Her Baby Wouldnâ€™t Stop Crying, So the ER Doctor Checked the Babyâ€™s Feet
One of the most heartbreaking frustrations for new parents is that moment when you canâ€™t figure out why your baby is crying. When heâ€™s fed, rested, dry and healthy, what else could possibly be wrong? Itâ€™â€™s not like any of us would ever let something sharp anywhere near the baby, so something poking him is outâ€” but he could be in pain for a more sneaky, surprising reason. As Mommyish and Today report, one of the most dangerous things for babies is . . . stray hairs?
It sounds crazy, but itâ€™s true. Stray hairs can wrap themselves around your babyâ€™s toes, forming whatâ€™s known as â€śhair tourniquetsâ€ť that cut off blood supply, slice through skin, and, of course, cause immense pain an infant canâ€™t possibly communicate. While hair might seem soft, it actually has a high tensile strength â€“ the amount of force required to pull something â€“ and once itâ€™s wrapped and knotted, itâ€™s difficult to undo and rare for it to unwrap itself naturally. Today elaborates:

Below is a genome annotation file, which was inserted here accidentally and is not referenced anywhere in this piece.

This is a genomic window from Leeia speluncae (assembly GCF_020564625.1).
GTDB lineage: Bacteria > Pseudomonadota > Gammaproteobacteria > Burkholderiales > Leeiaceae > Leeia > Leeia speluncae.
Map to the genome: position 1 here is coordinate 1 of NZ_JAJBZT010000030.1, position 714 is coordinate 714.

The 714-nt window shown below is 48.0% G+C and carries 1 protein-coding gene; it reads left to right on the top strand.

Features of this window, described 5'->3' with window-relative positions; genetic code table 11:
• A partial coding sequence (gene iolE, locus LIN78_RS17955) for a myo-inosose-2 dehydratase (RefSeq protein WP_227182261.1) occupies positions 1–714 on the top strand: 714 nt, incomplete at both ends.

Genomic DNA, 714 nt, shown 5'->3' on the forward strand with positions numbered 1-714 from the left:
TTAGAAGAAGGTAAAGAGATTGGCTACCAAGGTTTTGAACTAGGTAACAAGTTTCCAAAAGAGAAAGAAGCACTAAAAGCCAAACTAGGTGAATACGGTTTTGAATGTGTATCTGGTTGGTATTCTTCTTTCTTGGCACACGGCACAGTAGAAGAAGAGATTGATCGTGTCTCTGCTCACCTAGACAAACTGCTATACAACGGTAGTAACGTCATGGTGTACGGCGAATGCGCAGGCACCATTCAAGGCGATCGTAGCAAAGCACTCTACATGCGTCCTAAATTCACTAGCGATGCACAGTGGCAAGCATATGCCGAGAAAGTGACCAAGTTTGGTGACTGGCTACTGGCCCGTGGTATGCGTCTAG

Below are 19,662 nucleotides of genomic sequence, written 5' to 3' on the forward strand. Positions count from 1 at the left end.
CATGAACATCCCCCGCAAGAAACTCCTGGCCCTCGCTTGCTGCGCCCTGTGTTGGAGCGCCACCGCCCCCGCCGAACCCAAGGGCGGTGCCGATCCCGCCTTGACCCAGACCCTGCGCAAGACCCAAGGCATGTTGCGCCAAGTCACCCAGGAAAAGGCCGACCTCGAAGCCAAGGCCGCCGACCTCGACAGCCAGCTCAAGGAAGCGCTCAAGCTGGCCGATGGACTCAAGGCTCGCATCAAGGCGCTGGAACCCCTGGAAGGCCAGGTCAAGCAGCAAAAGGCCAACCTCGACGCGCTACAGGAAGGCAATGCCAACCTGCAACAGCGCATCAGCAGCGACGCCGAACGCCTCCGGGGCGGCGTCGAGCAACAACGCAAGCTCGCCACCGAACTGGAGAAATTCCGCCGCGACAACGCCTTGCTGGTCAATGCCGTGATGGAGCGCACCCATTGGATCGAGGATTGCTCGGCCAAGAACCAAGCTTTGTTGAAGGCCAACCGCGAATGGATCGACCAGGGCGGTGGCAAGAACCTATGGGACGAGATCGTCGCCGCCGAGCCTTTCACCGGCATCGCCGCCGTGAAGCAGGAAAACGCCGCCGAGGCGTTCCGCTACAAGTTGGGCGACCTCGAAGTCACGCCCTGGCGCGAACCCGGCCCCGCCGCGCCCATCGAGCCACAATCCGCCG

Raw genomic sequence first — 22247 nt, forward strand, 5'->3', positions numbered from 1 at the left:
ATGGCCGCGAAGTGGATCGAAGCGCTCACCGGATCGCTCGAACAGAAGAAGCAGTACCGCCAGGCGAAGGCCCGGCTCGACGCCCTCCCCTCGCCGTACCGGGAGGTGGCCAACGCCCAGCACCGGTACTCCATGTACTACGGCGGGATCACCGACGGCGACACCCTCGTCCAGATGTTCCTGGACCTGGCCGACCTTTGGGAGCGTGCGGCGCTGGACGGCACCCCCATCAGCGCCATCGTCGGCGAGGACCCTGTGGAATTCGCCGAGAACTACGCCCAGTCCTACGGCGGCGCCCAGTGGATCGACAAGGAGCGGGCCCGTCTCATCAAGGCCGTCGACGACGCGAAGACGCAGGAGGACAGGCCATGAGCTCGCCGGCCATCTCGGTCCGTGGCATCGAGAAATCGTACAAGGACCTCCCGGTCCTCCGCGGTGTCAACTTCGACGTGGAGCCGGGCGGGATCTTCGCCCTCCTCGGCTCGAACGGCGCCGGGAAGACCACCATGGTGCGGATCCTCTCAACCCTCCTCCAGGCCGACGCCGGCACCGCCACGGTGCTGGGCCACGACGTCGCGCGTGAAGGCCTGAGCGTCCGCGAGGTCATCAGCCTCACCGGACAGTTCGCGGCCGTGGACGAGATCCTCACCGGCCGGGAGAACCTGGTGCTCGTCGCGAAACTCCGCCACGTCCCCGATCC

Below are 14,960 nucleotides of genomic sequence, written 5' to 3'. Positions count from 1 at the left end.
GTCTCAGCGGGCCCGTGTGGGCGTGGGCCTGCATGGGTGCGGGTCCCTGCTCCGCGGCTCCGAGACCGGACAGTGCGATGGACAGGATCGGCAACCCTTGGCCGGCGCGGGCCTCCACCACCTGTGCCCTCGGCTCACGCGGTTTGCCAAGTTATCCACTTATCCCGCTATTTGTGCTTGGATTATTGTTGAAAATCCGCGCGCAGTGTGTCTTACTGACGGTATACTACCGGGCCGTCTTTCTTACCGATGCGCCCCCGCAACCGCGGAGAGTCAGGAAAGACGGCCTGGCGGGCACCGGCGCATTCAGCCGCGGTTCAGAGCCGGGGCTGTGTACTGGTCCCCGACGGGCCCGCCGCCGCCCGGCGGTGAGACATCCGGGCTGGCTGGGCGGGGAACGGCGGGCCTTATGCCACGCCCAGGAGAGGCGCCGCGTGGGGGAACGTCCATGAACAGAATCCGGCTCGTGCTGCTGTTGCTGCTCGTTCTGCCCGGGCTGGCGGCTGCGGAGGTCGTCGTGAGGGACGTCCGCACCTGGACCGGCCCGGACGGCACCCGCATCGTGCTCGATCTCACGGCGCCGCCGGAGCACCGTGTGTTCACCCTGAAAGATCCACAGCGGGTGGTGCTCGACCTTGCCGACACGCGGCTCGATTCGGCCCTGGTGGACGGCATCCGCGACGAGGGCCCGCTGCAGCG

Parenting and youth development expert Dr. Debi Gilboa told TODAY.com that a hair tourniquet is one of the many risks young children face, but not many parents know about it. â€śThis is something all pediatric interns are taught to look for when baby or a preverbal toddler is inconsolable,â€ť she said. A hair tourniquet happens because a lot of parents have long hair and babies tend to grab it or a piece of it can end up in places like their diaper or sock without you [even] noticing. â€śIf you feel like your child is behaving in a way thatâ€™s unusual, pay attention to it. Youâ€™re usually right,â€ť Gilboa said. â€śA hair tourniquet is a great thing to check for and itâ€™s not hard to spot. Thereâ€™s not really any way to prevent it, but theyâ€™re not that hard to remove. Use something like a bobby pin, so itâ€™s thin and not sharp, slide it between the hair and the skin and it pops right off. If you feel uncomfortable call your doctor.â€ť
Why are toes such a particular problem? Because theyâ€™re more often covered, especially in colder months, and hairs can easily become stuck in sock fibers. (Diapers can be a problem too, so check in those areas too, especially if your baby is a boy.) While youâ€™d likely notice one hanging around a finger, you wouldnâ€™t see one around a toeâ€” until your baby starts crying.
So when those cries just wonâ€™t stop, you know what to do: go on hair patrol. Have any of you ever experienced a â€śhair tourniquetâ€ť before? Is this syndrome something youâ€™ve heard of from your pediatrician?